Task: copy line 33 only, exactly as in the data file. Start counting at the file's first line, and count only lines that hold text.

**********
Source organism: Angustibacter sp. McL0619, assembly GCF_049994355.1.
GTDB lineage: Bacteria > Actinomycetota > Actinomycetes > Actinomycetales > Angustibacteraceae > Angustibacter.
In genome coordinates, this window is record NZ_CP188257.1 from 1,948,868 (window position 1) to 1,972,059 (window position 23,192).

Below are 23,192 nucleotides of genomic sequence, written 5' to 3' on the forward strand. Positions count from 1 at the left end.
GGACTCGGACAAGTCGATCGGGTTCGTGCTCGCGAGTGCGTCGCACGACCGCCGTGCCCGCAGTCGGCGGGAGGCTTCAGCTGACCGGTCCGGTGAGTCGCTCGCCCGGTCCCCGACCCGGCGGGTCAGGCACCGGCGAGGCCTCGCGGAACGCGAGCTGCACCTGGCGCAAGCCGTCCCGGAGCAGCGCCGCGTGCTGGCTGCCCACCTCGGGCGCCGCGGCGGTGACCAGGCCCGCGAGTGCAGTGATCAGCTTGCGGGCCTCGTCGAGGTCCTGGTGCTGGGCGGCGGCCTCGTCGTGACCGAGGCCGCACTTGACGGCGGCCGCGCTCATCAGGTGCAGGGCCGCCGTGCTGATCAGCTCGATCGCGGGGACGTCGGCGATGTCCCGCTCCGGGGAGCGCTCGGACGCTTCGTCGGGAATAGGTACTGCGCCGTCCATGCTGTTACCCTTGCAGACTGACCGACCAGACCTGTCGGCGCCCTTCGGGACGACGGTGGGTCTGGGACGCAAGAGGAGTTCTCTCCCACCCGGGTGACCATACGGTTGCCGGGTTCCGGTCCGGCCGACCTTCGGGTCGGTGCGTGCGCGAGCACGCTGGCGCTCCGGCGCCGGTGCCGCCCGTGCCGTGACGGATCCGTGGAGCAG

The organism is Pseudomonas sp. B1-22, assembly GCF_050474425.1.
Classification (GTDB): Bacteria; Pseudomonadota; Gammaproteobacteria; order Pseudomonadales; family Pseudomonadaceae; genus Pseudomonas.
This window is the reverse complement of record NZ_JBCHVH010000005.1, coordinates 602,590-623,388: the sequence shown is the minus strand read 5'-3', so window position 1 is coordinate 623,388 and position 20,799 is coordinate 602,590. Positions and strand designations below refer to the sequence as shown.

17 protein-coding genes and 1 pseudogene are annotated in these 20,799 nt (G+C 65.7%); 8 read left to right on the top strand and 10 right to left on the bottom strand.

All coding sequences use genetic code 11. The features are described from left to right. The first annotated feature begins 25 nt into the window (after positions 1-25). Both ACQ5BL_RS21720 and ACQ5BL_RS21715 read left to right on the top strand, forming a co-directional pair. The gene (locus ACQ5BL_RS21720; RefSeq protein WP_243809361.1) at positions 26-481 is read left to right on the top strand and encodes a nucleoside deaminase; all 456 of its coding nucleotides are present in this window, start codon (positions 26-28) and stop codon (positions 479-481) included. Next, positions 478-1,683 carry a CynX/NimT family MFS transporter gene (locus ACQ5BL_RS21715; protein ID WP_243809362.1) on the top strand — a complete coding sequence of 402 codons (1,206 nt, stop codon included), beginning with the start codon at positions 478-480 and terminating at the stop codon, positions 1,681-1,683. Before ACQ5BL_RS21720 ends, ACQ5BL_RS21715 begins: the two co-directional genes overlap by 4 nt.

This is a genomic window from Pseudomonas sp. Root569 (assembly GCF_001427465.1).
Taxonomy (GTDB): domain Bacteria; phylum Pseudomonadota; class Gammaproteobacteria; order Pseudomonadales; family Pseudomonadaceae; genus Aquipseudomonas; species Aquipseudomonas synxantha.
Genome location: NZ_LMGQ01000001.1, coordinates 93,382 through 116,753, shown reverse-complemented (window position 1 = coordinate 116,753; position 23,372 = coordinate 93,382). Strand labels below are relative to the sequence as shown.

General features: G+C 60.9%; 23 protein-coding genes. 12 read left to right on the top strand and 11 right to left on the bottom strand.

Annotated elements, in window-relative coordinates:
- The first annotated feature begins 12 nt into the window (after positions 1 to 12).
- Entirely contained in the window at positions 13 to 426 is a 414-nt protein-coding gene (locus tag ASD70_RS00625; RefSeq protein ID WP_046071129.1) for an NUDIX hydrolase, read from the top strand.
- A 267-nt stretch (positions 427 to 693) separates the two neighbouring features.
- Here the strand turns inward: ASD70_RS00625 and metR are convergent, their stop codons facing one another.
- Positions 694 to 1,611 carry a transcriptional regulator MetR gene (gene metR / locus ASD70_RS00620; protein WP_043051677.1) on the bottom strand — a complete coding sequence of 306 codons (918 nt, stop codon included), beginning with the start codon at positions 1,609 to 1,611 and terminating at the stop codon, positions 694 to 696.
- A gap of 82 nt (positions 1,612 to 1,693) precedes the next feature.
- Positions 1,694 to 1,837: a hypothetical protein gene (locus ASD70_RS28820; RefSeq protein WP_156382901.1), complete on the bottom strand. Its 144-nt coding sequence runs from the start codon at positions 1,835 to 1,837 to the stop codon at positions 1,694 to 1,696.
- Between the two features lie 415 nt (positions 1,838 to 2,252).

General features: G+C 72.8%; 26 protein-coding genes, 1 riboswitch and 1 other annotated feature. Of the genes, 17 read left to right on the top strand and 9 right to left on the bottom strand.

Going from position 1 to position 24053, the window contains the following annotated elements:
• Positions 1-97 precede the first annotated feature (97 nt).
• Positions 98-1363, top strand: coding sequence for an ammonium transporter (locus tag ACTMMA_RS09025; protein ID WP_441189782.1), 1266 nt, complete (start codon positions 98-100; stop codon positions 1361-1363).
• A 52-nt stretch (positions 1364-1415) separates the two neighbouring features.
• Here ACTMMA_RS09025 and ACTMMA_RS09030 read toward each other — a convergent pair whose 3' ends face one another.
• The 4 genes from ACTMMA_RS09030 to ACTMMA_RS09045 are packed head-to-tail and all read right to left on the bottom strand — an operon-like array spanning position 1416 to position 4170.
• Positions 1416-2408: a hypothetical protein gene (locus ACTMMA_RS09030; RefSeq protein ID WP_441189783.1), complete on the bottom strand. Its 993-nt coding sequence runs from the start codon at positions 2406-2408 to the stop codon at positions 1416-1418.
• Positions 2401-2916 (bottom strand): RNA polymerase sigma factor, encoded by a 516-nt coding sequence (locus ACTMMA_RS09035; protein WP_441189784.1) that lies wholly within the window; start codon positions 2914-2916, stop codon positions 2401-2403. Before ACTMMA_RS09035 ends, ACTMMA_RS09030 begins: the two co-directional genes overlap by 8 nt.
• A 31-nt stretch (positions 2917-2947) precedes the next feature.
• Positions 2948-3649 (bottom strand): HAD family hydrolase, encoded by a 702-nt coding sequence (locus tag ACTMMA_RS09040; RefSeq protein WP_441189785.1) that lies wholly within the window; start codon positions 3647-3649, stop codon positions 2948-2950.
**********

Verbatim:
• A 31-nt stretch (positions 2917-2947) precedes the next feature.